The association between M. aranea and A. fimbriatus and A. lituratus had been already recorded for southeastern Brazil (Bertola et al., 2005). Although this species is considered as a primary parasite of A. planirostris and A. fimbriatus in South America and is found with higher frequency on Artibeus species; M. aranea could be found on other phyllostomid bats, and its presence, in this case, could be a contamination or a transition to the definitive host (Autinoet al., 1992; Komeno and Linhares, 1999). Paraeuctenodes longipes, which exhibits as its primary host A. caudifer, was recorded parasitising A. geoffroyi and C. perspicillata for the first time in southeastern Brazil. This streblid species can be found on other hosts (Graciolli and Carvalho, 2001), but the associations found may result from co-habitation between host species (Trajano and Gnaspini-Netto, 1991) or from the low frequency of capture of A. caudifer in IZMA. Aspidoptera phyllostomatis has already been recorded for southeastern Brazil, though associated with S. lilium in an occurrence classified as accidental (Graciolli et al., 2006b), since this streblid is usually found on Artibeus species. However, there are records of A. phyllostomatis on species of the genus Sturnira in Argentina (Autino et al., 2009).

Concerning host-parasite relationships, the total prevalence of bat ectoparasites was higher than the values of 20% observed in the state of Rio Grande de Sul (Rui and Graciolli, 2005) and 19% in Paraná (Anderson and Ortêncio-Filho, 2006), and lower than the values of 32% recorded by Santos et al. (2009) and of 36% recorded by Bertola et al. (2005). Paraeuctenodes longipes exhibited the highest prevalence on A. geoffroyi and the lowest prevalence on C. perspicillata (Table 1), due to the proportion of bats collected in relation to the bats infested by this streblid species (Graciolli and Carvalho, 2001). The total mean intensity in IZMA was lower than the one observed by Santos et al. (2009), on average four streblids per infested bat. The highest mean intensities were observed for P. longipes parasitising A. geoffroyi, which had not been recorded before in taxonomic inventories or in infestation analyses (Azevedo and Linardi, 2002; Komeno and Linhares, 1999; Bertola et al., 2005; Rui and Graciolli, 2005; Graciolli et al., 2006b; Graciolli and Aguiar, 2002; Dias et al., 2009; Silva and Ortêncio-Filho, 2011). The mean abundance calculated in the present study was higher than the values observed by Komeno and Linhares (1999) in the state of Minas Gerais (1.4) and by Bertola et al. (2005) in the state of São Paulo (1.24). This result suggests higher infestation by ectoparasitic flies in bat populations of Rio de Janeiro compared with other states in southeastern Brazil. The differences in the host-parasite relationships in IZMA compared with other localities can result from environmental characteristics, such as climatic conditions, physiognomy and altitude (Krasnov et al., 2005; Vinarski et al., 2007), which influence species richness and the type of roost used (Rui and Graciolli, 2005), ultimately affecting the composition of the bat fly assemblage in the region.

Margalef's index exhibited values below 2 in the studies carried out by Azevedo and Linardi (2002), Rui and Graciolli (2005) and Camilotti et al. (2010), as well as in the present study (Table 2). This could be explained by the predominance of some streblid species in detriment of other less frequent ones. Those low values are common in poorly preserved localities where human activity is high; that is not the case of the localities analysed, most of which were well preserved. However, species richness in IZMA was higher than in FEPAGRO (Rui and Graciolli, 2005), an area also covered by dense rainforest, with second-growth forest in different stages of succession. FEPAGRO is inserted in Maquiné Valley, state of Rio Grande do Sul, which has flat and fertile areas for agriculture. Human activity can justify the low species richness of streblids.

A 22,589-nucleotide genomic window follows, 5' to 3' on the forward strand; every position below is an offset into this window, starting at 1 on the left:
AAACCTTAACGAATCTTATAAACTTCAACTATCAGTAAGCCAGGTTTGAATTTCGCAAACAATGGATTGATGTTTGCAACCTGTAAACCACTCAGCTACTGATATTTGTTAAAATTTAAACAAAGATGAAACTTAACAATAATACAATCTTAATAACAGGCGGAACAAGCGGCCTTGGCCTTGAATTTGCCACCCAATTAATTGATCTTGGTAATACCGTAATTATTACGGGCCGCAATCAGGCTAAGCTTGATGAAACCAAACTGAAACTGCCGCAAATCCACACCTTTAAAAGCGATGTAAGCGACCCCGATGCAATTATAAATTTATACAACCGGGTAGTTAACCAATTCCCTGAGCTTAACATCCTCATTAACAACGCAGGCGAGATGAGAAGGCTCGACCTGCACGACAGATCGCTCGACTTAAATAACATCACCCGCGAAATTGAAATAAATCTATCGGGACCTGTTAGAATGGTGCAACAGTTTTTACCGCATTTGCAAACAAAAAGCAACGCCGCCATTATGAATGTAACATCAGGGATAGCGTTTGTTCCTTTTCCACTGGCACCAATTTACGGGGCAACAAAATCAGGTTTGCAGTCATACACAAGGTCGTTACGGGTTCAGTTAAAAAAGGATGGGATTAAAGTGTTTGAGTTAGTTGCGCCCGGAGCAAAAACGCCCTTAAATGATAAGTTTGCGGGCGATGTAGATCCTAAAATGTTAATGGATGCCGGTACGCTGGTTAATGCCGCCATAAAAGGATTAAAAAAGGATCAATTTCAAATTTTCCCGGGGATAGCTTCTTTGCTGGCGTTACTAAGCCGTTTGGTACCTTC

In Morro do Elefante the low richness found is justified by the very low annual average temperature (minimum of 9.3 °C) and by the type of vegetation, in which bat richness is usually lower than in the Atlantic Forest of southern Brazil (Weber, 2009). Through the richness estimator Chao 1 calculated for the streblid assemblages in the Atlantic Forest (Table 2), it was possible to observe that in some localities the expected richness is similar to the observed richness, despite differences in sampling effort among inventories. For a deeper analysis it is important to consider also the number of sites sampled in each locality, as higher sampling effort leads to higher capture efficiency and consequently enables a better sampling of the richness of the region (Esbérard, 2006).

The present study described the richness and abundance of bat flies in an Atlantic Forest fragment, aiming to contribute in the advancement of knowledge on the distribution of ectoparasitic fly species and their associations with bats in the Atlantic Forest of southeastern Brazil and, in particular, of the state of Rio de Janeiro, where there is a huge need for studies. Additional studies in other localities are needed to properly document the assemblages of dipteran ectoparasites of bats and to provide a better understanding of the structure of those parasitic communities and of the relationships between ectoparasites and their hosts.

Acknowledgements

We thank the Instituto Zoobotânico de Morro Azul, in particular its director Hélio Freitas Santos, for the support granted to perform this research and Francisco Racca Filho for helping in species identification. Funding: Conselho Nacional de Desenvolvimento Científico e Tecnológico (CNPq), the Fundação Carlos Chagas Filho de Amparo à Pesquisa do Estado do Rio de Janeiro (FAPERJ) and the Coordenação de Aperfeiçoamento de Pessoal de Nível Superior (CAPES). Sampling permit granted by the Instituto Chico Mendes de Conservação da Biodiversidade (ICMBIO/SISBIO/15809).

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Received: July 31, 2012; Accepted: November 27, 2012